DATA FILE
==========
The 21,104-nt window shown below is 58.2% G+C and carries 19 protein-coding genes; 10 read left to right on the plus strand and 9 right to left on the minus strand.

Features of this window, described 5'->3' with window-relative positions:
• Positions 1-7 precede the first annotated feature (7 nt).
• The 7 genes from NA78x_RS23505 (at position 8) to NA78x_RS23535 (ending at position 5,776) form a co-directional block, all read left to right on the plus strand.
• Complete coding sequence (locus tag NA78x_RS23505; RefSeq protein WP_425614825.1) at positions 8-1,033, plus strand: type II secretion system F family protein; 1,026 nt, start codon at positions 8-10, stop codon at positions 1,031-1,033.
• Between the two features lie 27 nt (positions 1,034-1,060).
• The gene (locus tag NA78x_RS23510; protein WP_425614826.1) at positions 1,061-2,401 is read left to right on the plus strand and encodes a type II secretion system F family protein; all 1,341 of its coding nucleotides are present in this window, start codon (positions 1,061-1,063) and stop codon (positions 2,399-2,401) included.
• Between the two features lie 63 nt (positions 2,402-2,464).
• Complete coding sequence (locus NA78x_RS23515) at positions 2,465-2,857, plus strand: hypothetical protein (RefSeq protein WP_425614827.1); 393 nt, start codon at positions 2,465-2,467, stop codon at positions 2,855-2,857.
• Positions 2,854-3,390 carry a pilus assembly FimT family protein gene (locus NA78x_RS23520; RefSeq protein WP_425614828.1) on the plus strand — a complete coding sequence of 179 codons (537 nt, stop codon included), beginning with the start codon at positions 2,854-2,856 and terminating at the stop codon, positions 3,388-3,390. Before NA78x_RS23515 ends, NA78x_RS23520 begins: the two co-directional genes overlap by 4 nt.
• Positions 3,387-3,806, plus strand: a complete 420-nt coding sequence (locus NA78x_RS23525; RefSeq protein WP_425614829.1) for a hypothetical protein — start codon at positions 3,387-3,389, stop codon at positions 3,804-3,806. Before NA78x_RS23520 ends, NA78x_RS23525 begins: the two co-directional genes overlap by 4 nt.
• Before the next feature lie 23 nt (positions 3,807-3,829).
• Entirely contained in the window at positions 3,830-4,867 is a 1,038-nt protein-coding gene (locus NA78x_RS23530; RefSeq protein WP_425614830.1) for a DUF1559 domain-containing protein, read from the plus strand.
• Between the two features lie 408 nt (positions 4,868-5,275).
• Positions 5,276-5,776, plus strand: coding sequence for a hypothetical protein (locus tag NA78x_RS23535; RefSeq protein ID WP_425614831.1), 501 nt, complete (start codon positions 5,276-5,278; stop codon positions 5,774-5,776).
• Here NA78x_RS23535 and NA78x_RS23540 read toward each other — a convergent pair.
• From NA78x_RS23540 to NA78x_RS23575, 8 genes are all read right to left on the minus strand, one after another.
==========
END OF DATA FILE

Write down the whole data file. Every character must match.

The 21,104-nt window shown below is 58.2% G+C and carries 19 protein-coding genes; 10 read left to right on the plus strand and 9 right to left on the minus strand.

Features of this window, described 5'->3' with window-relative positions:
• Positions 1-7 precede the first annotated feature (7 nt).
• The 7 genes from NA78x_RS23505 (at position 8) to NA78x_RS23535 (ending at position 5,776) form a co-directional block, all read left to right on the plus strand.
• Complete coding sequence (locus tag NA78x_RS23505; RefSeq protein WP_425614825.1) at positions 8-1,033, plus strand: type II secretion system F family protein; 1,026 nt, start codon at positions 8-10, stop codon at positions 1,031-1,033.
• Between the two features lie 27 nt (positions 1,034-1,060).
• The gene (locus tag NA78x_RS23510; protein WP_425614826.1) at positions 1,061-2,401 is read left to right on the plus strand and encodes a type II secretion system F family protein; all 1,341 of its coding nucleotides are present in this window, start codon (positions 1,061-1,063) and stop codon (positions 2,399-2,401) included.
• Between the two features lie 63 nt (positions 2,402-2,464).
• Complete coding sequence (locus NA78x_RS23515) at positions 2,465-2,857, plus strand: hypothetical protein (RefSeq protein WP_425614827.1); 393 nt, start codon at positions 2,465-2,467, stop codon at positions 2,855-2,857.
• Positions 2,854-3,390 carry a pilus assembly FimT family protein gene (locus NA78x_RS23520; RefSeq protein WP_425614828.1) on the plus strand — a complete coding sequence of 179 codons (537 nt, stop codon included), beginning with the start codon at positions 2,854-2,856 and terminating at the stop codon, positions 3,388-3,390. Before NA78x_RS23515 ends, NA78x_RS23520 begins: the two co-directional genes overlap by 4 nt.
• Positions 3,387-3,806, plus strand: a complete 420-nt coding sequence (locus NA78x_RS23525; RefSeq protein WP_425614829.1) for a hypothetical protein — start codon at positions 3,387-3,389, stop codon at positions 3,804-3,806. Before NA78x_RS23520 ends, NA78x_RS23525 begins: the two co-directional genes overlap by 4 nt.
• Before the next feature lie 23 nt (positions 3,807-3,829).
• Entirely contained in the window at positions 3,830-4,867 is a 1,038-nt protein-coding gene (locus NA78x_RS23530; RefSeq protein WP_425614830.1) for a DUF1559 domain-containing protein, read from the plus strand.
• Between the two features lie 408 nt (positions 4,868-5,275).
• Positions 5,276-5,776, plus strand: coding sequence for a hypothetical protein (locus tag NA78x_RS23535; RefSeq protein ID WP_425614831.1), 501 nt, complete (start codon positions 5,276-5,278; stop codon positions 5,774-5,776).
• Here NA78x_RS23535 and NA78x_RS23540 read toward each other — a convergent pair.
• From NA78x_RS23540 to NA78x_RS23575, 8 genes are all read right to left on the minus strand, one after another.